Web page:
Level 265
Level 266

Human Relationships


42 words 0 ignored

Ready to learn       Ready to review

Ignore words

Check the boxes below to ignore/unignore words, then click save at the bottom. Ignored words will never appear in any learning session.

All None

Ignore?
Prosocial behavior
benefits others or has positive social consequences
Altruism
behavior that benefits another person, sometimes at some costs
Kin selection theory
people are more likely to sacrifice themselves for relatives than non-relatives - Hamilton 1963
Selfish-gene theory
instead self-sacrifice to promote one's own genes is egoism - Dawkins
Trivers
altruistic acts are returned and pays off in the long term
Simmons 1977
close relatives were more likely to be kidney donors, 86% parents said yes, 47% of siblings agreed
Kin selection strength
supported by empirical studies - organ donors
Kin selection limitation
cannot explain unrelated donors, acts of bravery or adoption of children
Batson 1981
helper's motives determine whether a behavior is altruistic or not - study with Elaine - watch her being shocked, asked if would take her place, or leave. High empathy -- most agreed to help, low empathy - easy escape
Negative state relief model
Cialdini 1973, altruism could be seen as a strategy to avoid feeling sad or upset (egoistic motive) and not true altruism
individualist and collectivist cultures
cultural dimension - cross cultural differences
Whiting and Whiting 1975
Comparison of 6 cultures child-rearing practices - degree of modernization influences prosocial behavior - kids who receive an allowance have a lower level of prosocial behavior
Miller, 1990 - cultural differences influence perception of social responsibility
used Hindu and Americans - Hindus have a greater sense of moral and social responsibility
Bystanderism
Kitty Genovese murder - less likely to help if passive bystanders are present
Latane & Darley, 1968
diffusion of responsibility, pluralistic ignorance, evaluation apprehension, college students in booth with headphones, confederate stages a seizure - if participant was alone, 85% reported seizure, 31% reported seizure when there were four students
Pilliavin, 1969
Subway Samaritan - effects of various variables on helping behavior - person who appears ill more likely to receive help than one who appeared drunk. Cost-reward model of helping - weigh cost of helping,…
Fisher 2004
mutual nest building, grooming, close proximity, separation anxiety - equivalent to romantic love -biological origin of attraction - bio origins of attraction
Wedekind, 1995
Sweaty T shirt experiment, mate preference based on genetic makeup in relation to one's immune system, women preferred odors of men with immune systems different from them - bio origins of attraction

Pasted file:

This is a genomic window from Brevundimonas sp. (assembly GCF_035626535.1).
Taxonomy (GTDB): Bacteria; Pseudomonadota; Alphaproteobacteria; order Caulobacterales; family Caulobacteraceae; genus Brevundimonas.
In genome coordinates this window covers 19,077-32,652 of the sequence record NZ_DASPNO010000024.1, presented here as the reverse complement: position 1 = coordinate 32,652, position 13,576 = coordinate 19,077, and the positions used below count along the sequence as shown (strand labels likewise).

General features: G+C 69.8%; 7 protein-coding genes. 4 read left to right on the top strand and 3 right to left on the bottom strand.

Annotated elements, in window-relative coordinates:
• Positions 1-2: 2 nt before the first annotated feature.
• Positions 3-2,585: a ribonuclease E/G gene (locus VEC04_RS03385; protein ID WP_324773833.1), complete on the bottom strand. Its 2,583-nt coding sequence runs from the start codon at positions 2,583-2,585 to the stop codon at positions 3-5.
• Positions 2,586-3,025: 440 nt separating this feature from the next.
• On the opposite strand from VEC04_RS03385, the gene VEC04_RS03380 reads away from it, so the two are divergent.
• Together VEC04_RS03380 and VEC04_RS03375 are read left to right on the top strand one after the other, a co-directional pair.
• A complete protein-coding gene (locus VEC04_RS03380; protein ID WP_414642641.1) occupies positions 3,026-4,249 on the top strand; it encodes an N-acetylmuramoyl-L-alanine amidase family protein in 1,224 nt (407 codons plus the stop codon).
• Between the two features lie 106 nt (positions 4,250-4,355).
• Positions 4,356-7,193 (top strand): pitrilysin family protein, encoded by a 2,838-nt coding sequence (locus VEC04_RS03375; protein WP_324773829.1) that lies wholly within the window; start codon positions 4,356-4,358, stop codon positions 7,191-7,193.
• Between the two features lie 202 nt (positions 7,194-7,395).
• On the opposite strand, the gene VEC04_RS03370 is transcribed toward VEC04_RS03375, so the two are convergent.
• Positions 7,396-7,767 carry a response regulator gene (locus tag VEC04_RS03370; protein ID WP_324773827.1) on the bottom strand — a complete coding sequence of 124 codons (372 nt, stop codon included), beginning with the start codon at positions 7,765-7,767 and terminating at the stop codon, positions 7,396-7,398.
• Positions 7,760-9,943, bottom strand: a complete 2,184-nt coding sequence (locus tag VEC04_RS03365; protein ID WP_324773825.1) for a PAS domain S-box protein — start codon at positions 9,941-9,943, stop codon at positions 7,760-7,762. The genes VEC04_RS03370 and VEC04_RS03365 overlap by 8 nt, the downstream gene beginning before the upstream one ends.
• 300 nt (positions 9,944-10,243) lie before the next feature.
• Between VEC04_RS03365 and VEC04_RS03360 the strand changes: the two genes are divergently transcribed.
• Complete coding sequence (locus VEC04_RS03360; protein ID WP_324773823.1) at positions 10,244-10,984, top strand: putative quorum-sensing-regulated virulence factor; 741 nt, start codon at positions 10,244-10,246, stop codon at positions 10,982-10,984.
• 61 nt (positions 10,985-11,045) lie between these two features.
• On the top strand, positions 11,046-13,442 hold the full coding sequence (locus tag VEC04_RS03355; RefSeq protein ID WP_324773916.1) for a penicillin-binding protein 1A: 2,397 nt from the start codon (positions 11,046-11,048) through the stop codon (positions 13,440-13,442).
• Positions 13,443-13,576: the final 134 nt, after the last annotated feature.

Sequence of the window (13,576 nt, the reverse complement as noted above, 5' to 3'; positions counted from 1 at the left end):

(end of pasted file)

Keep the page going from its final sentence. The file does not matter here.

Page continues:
Newcomb, 1961
students with similar attitudes tend to become friends - cog origins of attraction
Markey and Markey, 2007
Participants wanted a romantic partner similar to themselves -cog origins of attraction
Festinger, 1950
Results showed that proximity or opportunities to bump into each other increased chances for friendships - sociocultural origins of attraction
Buss, 1990
cross cultural factors in attraction: mutual attraction and love, good earning capacity, youth, physical attractiveness - sociocultural origins of attraction
Fincham, 2004
association between attribution and marital satisfaction
criticism, contempt, defensiveness, stonewalling
Gottman's Theory of the Four Horsemen of the Apocalypse
Singh, 2005
arranged marriages in India, seem to work
Fiske, 2004
arranged marriages last longer than romantic marriages
Sternberg, 1986
triangular theory of love, intimacy, passion, commitment
Buunk, 1988
characteristic of happy and unhappy couples
Buss and Shackelford, 1997
equity theory in marriage
Clark and Mills, 1979
romantic relationships based on sharing and belonging, not equity theory
Murray and Holmes, 1997
over time, partners in committed relationships created positive illusions of their partners
Bandura, 1977
Social learning theory - observational learning/modeling
Totten, 2003
girlfriend abuse in Canada
Wolfgang and Ferracuti, 1967
violence is used to as a means to defend honor and maintain status
Nisbett and Cohen, 1996
Culture of honor - southerners/northerners, response to an insult
McAndrew, 2009
evolutionary explanation of link between testosterone and agression
OBPP
Olweus Bullying Prevention Program - Norway - successful 48% reduction
Black, 2007
mixed results to OBPP in US due to less rigorous implementation, lack of resources
MACS, 2002
Metropolitan Area Child Study - 2 inner-city schools in Midwest US to reduce bullying
Shavlev, 1995
effects of short-term exposure to violence - terrorist attack in Israel, significant levels of PTSD
Wang, 2010
effects of long-term exposure to bullying, cyber bullying victims and depression
Carney and Hazler, 2007
changes in cortisol levels related to bullying - increase with short term bullying, long term bullying = low levels of cortisol = negative social, physical, psychological health
Level 267